Imagine instead an organization which has articulated a vision to become more nimble in the face of change. This organization will benefit tremendously from the exercise of designing a new set of structures which reinforce the vision. In answering foundational, creative questions such as "who do we want to become?" or "what behaviors does the strategy require us to reinforce?" the organization may realize that the exercise of updating a relic of the old culture, in this case a performance management competency model, is not a valuable one. Instead, the organization may decide that the best way to bring this new vision into existence is to enlist & reward employees to hold the organization accountable to a new set of values. The new approach may, or may not, contain a new performance management competency model; and it most certainly will not involve a bureaucratic refresh of an archaic model.

Strategy

Countless business books have been written on setting and executing a transformational corporate strategy. Many organizations, however, passively allow their status quo to persist even when trumpeting the case for change. Changing the strategic course for an organization which has inertia in a different direction is not easy, but the challenges can be overcome by using the same articulate, frame, execute methodology used for culture change.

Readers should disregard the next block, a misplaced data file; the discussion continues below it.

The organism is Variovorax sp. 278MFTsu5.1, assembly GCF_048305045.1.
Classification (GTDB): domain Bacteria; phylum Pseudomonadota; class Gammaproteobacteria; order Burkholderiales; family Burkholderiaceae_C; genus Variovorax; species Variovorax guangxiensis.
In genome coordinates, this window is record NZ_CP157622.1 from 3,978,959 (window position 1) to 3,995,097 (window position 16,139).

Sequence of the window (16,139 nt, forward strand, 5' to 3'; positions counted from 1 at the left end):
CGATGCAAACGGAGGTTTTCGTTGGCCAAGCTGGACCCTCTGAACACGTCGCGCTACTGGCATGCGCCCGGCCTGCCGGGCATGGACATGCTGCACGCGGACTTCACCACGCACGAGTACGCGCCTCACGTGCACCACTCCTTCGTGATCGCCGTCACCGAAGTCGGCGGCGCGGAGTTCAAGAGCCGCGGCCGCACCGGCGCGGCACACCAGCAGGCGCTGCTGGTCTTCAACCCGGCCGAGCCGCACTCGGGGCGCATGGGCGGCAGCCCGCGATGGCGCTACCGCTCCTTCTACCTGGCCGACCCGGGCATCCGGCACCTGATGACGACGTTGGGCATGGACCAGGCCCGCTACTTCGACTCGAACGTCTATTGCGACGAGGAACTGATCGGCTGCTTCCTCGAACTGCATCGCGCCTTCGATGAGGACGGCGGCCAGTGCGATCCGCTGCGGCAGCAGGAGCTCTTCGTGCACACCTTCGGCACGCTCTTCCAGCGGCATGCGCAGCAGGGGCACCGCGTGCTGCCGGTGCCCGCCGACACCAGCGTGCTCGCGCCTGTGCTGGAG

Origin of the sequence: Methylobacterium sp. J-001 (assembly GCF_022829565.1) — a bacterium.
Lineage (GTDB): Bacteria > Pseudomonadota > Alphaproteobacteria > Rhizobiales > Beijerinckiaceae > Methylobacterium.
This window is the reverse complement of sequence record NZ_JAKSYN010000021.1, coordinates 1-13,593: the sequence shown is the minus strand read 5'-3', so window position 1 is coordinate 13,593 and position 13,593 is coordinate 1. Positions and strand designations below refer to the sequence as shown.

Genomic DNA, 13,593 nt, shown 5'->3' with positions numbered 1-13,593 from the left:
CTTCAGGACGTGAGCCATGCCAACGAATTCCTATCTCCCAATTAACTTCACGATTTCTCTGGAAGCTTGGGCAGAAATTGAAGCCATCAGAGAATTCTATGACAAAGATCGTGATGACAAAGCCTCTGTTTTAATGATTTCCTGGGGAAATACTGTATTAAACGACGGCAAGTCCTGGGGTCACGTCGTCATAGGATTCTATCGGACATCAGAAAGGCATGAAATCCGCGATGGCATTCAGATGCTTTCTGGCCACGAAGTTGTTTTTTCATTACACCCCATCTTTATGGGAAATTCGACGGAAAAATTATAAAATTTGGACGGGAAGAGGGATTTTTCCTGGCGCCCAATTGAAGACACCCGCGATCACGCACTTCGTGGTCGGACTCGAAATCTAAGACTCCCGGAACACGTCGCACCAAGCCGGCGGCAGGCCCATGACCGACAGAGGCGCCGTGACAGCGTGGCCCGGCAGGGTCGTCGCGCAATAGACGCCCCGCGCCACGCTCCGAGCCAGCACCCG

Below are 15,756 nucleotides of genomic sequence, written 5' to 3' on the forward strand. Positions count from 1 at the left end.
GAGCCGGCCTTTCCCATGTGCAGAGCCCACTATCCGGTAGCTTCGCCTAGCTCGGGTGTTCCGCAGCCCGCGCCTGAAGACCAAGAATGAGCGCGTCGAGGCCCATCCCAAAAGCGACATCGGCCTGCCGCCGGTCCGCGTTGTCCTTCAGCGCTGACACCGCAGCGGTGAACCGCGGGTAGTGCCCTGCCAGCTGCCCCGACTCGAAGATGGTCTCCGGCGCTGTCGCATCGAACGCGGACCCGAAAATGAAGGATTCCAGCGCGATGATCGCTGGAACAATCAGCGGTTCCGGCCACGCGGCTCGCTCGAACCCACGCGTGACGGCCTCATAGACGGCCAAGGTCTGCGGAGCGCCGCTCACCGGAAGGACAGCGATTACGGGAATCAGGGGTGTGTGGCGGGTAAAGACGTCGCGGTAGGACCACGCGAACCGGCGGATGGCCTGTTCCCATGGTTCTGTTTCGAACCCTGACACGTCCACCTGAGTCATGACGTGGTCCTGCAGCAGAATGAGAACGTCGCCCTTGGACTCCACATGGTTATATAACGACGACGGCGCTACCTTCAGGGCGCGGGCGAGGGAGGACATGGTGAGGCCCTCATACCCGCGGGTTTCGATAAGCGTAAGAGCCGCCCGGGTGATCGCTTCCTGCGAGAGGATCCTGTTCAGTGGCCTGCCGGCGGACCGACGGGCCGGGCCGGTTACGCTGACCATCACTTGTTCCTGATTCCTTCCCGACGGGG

A sufficient and inspiring strategic articulation is one in which all employees understand where the company is headed, and by when. The best analogy I've encountered for this is that the vision for the organization needs to be as the Eiffel Tower is to a tourist in Paris. All tourists in Paris know where the Eiffel Tower is and how to get there, simply by looking up. So too, should all company stakeholders know where the company is headed, and what is required of them to get there.